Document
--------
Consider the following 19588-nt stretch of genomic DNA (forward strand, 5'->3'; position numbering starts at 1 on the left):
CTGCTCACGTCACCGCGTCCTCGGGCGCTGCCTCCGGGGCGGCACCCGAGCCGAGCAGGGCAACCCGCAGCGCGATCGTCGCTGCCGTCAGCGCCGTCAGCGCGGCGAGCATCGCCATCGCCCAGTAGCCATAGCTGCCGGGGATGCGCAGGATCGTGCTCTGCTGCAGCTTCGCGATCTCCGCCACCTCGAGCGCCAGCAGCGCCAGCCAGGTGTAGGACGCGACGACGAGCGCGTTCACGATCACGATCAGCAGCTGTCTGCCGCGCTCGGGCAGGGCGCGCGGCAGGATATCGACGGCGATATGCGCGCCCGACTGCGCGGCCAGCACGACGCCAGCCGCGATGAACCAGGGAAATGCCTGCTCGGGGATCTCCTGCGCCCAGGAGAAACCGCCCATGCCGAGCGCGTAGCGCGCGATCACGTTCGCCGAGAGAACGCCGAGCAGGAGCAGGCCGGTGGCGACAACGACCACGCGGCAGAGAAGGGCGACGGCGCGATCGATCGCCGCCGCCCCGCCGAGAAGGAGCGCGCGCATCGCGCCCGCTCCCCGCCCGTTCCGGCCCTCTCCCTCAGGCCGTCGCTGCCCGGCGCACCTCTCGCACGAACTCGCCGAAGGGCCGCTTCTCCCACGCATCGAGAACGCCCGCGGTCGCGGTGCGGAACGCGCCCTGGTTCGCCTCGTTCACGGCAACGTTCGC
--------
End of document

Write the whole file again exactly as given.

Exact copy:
Consider the following 19588-nt stretch of genomic DNA (forward strand, 5'->3'; position numbering starts at 1 on the left):
CTGCTCACGTCACCGCGTCCTCGGGCGCTGCCTCCGGGGCGGCACCCGAGCCGAGCAGGGCAACCCGCAGCGCGATCGTCGCTGCCGTCAGCGCCGTCAGCGCGGCGAGCATCGCCATCGCCCAGTAGCCATAGCTGCCGGGGATGCGCAGGATCGTGCTCTGCTGCAGCTTCGCGATCTCCGCCACCTCGAGCGCCAGCAGCGCCAGCCAGGTGTAGGACGCGACGACGAGCGCGTTCACGATCACGATCAGCAGCTGTCTGCCGCGCTCGGGCAGGGCGCGCGGCAGGATATCGACGGCGATATGCGCGCCCGACTGCGCGGCCAGCACGACGCCAGCCGCGATGAACCAGGGAAATGCCTGCTCGGGGATCTCCTGCGCCCAGGAGAAACCGCCCATGCCGAGCGCGTAGCGCGCGATCACGTTCGCCGAGAGAACGCCGAGCAGGAGCAGGCCGGTGGCGACAACGACCACGCGGCAGAGAAGGGCGACGGCGCGATCGATCGCCGCCGCCCCGCCGAGAAGGAGCGCGCGCATCGCGCCCGCTCCCCGCCCGTTCCGGCCCTCTCCCTCAGGCCGTCGCTGCCCGGCGCACCTCTCGCACGAACTCGCCGAAGGGCCGCTTCTCCCACGCATCGAGAACGCCCGCGGTCGCGGTGCGGAACGCGCCCTGGTTCGCCTCGTTCACGGCAACGTTCGC